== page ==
Bridging the tech gap in the recreational and outdoor power equipment markets

TIF-Bridging the tech gap in the recreational and outdoor power equipment markets-Jason Guss_16x9

As we continue to witness major transformations happening across industries, many smart investors are keeping an eye on the smaller, untapped industries. For example, the powersports market had been long overdue for disruption, but many VCs were too focused on bigger fish like automotive and health to notice.

This opened up new opportunities for some disruptors to step up and modernize a niche of their own, benefitting the entire ecosystem in the process. In the most recent episode of Transform It Forward, I had an opportunity to sit down with the co-founder and CEO of one of these companies to hear his perspective on the changing of the guard in the powersports industry, and how he and his team have found success by taking a fresh approach. 

Transform It Forward with Jason Guss: Bridging the tech gap in the recreational and outdoor power equipment markets

Jason Guss is the co-founder and CEO of Octane, a fintech company that’s revolutionizing the buying experience for major recreational and equipment purchases. During our conversation, Jason explained why the loan procurement process was in dire need of a refresh in this industry.

Noticing a gap in the market, Jason and the team at Octane took advantage of the opportunity to breathe new life into lending and the recreational and outdoor power equipment space. By taking notes from other industries that had seen more technology investment in recent years, they focused their efforts on building a stronger tech infrastructure for recreational powersports. 

“Effectively, what’s happened in our space is that there hasn’t been any updates to the experience effectively since its inception. You have the same processes, the same lenders that have been around for decades, and so you don’t have any of the automation and kind of next level experience that you have in some of the more competitive markets. When we started Octane, it was really important for us to find these kinds of overlooked markets that didn’t have this sort of investment where we would be able to utilize technology to bring about a much better experience.”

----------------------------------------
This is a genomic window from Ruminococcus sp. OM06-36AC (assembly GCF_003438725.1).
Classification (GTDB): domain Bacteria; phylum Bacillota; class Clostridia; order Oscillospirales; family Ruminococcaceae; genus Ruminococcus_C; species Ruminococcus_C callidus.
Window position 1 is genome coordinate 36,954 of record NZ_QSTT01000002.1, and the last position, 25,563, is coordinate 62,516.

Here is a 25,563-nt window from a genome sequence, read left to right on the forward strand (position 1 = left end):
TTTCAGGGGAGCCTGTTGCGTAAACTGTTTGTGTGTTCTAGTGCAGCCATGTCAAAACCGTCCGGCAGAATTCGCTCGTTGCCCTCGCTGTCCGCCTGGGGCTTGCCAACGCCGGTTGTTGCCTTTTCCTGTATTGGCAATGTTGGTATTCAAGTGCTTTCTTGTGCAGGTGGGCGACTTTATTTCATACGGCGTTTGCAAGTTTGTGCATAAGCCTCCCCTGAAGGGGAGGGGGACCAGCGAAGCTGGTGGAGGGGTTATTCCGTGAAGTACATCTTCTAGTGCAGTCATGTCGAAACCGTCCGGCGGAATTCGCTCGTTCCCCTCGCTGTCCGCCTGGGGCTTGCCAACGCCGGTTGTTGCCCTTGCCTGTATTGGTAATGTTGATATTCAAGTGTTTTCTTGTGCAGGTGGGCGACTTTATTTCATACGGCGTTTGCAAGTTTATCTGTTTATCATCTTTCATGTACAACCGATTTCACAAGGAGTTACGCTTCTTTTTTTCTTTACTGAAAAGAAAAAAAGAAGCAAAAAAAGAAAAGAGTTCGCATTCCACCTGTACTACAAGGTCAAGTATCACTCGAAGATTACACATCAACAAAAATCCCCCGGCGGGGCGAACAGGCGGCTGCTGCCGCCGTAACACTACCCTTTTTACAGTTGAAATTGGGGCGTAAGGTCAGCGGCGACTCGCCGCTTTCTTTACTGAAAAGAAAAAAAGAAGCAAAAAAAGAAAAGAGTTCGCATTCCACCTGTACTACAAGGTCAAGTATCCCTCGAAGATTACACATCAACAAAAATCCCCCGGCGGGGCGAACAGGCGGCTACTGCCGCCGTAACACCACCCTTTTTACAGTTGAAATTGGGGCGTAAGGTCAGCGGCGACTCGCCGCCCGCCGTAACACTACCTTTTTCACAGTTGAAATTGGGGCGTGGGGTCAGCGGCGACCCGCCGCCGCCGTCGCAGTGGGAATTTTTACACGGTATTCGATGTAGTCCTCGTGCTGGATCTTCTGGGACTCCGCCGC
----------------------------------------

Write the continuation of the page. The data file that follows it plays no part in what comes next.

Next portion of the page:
Taking the TAM by the horns

Jason explained that most venture capitalists tend to chase the most massive TAMs (Total Available Market) they can find. Compared to giants like the auto market, home improvement, mortgages or student loans, the powersports industry is a relatively small fish to fry, which is why it hasn’t necessarily been a favorite among VCs in recent years.

However, instead of viewing this as a challenge, Jason and the team at Octane opted to view it as an advantage. In Jason’s eyes, the underdeveloped and underserved powersports industry served as an opportunity to add real value to the market and set themselves apart from the competition.

“In addition to that, the markets that we focus on are not necessarily well-trafficked or understood by venture capitalists. And so not only is it much smaller, it’s just not always front and center. For a lot of the firms in this space, they might not be powersports users. In fact, when I pitch, oftentimes we don’t even know what the market is, and so instead of seeing that as a huge issue, we actually see it as a massive opportunity. It’s really a place where we could add differentiated value and also really help a market that just doesn’t have the level of tech investment that it deserves and needs.”

A seamless customer experience

When it comes to keeping the end user in mind, Octane is consistently juggling multiple stakeholders including the consumer and dealerships. Although the team may be balancing the interests of multiple parties at any given time, the ultimate goal of creating a fast, seamless and convenient customer experience is essential. 

It’s also important to Octane to ensure they’re offering their customers competitive rates. To accomplish this seamless customer experience, Jason explains that Octane has expanded the business over the years so they can be in on the action both before and after the loan is originated.